Success in the music industry is dependent on a lot of things. Most people assume that since they have the talent to play an instrument, they can make it very easily in this cutthroat business. Other people assume that by sending their material to production executives, that somehow they might get their ‘big break’ and go on to be a powerhouse and influence in the music industry.
Since the Internet has made it easy for people to connect to the world around them, most upcoming musicians assume that uploading their music to cyberspace that they will be fortuitous in getting noticed.
In essence, most people generally assume that in order to make it in the business that they need to do one thing and do it well. Most people assume that conventional wisdom works. This is precisely the wrong approach to employ when looking to make it in such a fluid industry. There is a lot of bad advice floating around on what it takes to succeed in the music business. This article explores the key myths that you must strive to avoid when you want to make it as a professional musician.
1. Go get a degree in music in order to be successful in the business
First of all, education is essential in revolutionizing how one approaches life in general and not a quick fix for when you need it. Most people will opt to pursue a music degree because they hope that it will help them get to the pinnacle of success in the music industry. They assume that as soon as they graduate, that their success is guaranteed. However, this proves to be a fallacy because of the following:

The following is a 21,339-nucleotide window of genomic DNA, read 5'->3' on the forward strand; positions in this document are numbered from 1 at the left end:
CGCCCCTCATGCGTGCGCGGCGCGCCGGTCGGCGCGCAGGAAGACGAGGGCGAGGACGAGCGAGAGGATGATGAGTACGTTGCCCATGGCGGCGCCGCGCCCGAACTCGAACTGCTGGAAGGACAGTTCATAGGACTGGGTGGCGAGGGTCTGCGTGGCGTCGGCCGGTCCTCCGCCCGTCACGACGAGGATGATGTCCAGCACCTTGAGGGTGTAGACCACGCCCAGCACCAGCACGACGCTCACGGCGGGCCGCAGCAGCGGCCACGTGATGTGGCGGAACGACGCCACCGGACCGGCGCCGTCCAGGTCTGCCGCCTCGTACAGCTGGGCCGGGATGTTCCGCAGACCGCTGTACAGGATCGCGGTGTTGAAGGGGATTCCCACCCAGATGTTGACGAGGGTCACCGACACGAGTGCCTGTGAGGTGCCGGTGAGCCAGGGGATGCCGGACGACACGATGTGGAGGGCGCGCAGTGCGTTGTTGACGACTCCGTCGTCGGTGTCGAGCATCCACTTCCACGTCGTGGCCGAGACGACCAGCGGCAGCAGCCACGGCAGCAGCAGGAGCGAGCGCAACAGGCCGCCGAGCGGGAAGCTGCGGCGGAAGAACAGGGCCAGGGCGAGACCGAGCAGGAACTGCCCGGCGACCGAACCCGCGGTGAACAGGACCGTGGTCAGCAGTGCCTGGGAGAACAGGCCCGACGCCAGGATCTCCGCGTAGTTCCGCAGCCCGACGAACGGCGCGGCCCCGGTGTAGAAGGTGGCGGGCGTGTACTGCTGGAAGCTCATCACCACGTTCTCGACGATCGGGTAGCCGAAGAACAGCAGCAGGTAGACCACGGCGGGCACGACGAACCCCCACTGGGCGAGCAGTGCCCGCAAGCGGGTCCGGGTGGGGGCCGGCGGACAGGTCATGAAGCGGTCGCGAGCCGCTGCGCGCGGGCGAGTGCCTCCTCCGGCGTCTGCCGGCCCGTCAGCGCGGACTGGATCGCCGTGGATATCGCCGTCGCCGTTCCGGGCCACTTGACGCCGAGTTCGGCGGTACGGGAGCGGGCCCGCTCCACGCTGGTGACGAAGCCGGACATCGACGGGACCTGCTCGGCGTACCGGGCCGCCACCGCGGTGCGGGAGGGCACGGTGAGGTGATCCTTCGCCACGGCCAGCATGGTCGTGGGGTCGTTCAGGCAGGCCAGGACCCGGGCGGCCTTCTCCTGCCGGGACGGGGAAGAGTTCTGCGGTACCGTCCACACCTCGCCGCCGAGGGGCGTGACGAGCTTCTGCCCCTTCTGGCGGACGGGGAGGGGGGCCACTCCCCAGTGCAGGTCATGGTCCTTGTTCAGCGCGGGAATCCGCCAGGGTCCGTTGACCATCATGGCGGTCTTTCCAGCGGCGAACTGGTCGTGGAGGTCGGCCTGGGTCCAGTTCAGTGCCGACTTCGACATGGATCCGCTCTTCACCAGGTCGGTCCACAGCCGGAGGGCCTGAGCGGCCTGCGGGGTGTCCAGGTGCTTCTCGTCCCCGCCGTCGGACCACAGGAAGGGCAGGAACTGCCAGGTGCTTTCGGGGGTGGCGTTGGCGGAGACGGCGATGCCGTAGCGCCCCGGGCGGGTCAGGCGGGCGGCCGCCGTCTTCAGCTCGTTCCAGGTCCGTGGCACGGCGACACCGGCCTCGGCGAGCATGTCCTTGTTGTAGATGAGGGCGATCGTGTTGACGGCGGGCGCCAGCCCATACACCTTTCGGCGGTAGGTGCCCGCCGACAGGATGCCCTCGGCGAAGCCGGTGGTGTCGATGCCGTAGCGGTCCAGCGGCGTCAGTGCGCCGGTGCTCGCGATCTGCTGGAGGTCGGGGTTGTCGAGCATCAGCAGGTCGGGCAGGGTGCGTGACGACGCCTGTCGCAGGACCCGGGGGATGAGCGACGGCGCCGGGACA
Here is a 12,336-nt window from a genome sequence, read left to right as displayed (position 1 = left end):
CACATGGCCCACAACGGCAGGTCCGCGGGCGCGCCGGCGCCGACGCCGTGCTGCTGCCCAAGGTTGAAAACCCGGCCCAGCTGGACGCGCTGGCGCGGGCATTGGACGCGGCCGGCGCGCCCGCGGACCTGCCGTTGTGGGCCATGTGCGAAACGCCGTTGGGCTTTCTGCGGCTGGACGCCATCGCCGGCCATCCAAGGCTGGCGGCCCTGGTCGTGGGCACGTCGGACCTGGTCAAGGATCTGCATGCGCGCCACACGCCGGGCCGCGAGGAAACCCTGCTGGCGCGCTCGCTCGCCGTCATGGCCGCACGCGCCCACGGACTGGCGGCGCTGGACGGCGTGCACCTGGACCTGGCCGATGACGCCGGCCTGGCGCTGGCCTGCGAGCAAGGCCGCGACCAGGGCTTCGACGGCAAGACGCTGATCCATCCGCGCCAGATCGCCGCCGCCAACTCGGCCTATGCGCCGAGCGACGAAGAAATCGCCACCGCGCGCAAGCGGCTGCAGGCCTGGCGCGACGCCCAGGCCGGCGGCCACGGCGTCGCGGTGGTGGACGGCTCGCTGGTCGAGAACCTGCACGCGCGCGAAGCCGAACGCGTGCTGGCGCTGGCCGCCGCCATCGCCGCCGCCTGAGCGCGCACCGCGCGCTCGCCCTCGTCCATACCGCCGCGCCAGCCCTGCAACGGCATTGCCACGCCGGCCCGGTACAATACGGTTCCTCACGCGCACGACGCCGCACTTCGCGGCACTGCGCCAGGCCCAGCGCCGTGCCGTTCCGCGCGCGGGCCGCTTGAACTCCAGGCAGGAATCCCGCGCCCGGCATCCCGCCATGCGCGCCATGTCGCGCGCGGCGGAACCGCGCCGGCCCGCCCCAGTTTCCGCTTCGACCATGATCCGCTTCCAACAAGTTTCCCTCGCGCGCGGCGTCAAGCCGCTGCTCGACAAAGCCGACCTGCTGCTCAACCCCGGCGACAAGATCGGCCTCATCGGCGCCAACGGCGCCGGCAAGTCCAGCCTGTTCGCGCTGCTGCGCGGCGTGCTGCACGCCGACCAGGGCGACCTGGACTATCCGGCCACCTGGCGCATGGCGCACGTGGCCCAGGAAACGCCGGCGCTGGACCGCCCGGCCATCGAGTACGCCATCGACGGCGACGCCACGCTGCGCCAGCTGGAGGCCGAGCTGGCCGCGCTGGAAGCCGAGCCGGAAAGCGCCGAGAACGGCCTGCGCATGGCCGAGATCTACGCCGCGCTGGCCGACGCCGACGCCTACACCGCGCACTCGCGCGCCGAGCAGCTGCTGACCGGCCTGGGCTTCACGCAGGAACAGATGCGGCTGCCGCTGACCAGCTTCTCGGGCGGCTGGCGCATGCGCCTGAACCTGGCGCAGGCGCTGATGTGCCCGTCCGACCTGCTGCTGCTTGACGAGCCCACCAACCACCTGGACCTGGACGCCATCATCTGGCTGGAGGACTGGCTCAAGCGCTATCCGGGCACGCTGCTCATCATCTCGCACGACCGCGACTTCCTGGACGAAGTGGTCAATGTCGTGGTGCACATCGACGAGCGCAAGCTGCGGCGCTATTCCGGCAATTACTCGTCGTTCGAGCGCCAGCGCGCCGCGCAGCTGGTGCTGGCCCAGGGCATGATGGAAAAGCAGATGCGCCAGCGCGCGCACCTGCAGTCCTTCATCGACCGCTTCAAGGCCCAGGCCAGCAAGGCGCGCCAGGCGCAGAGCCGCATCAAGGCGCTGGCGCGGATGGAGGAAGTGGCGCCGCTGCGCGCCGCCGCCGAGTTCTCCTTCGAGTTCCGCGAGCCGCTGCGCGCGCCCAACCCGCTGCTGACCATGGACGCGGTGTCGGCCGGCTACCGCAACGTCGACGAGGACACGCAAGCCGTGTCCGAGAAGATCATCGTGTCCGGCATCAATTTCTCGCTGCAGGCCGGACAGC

a) The music curriculum they follow is ill-suited to provide direction on the key components needed to build a successful career. For the most part of your degree, you will be grounded in the fundamentals of music and not how to make it in the music business.
b) People working in the business really don’t care about your academic credentials. They are more concerned with whether or not you are good brand to back up and how quickly they can get a return on their investment. Everything else is immaterial.
In essence, a music degree is ideal because it shapes the art itself but if you are looking to get a foothold into the music, you need to ensure that you employ other skills. A majority of those skills are not taught in music class. Today, you will find that a majority of musicians don’t have a music degree but are still successful because they didn’t put their eggs in one basket called a degree. Some got a great mentor who showed them the ropes and imbued them with the skills they needed to succeed in the business.
2. Listening to people that haven’t made it in the business
Music is reputed to be a very profitable business. Everyone has their own version of what it takes to succeed in it. Some will have detailed steps about what you need to move from living in a cramped one-bedroom apartment to a lavish mansion with an opulent stone fence in Phoenix, Arizona or an ornamental fence in San Diego California.
The problem with so much advice circulating is that most of the people giving it have never ventured into the business. They give it based on no authority whatsoever. Some of this advice comes from a good place. Some people genuinely want you to succeed and they assume that their input will be instrumental in achieving this. However, they don’t have the expertise needed to help you navigate the challenges that one might face when dealing with the money hungry record executives with lavish mansions surrounded by a forbidding stone wall fence in TX.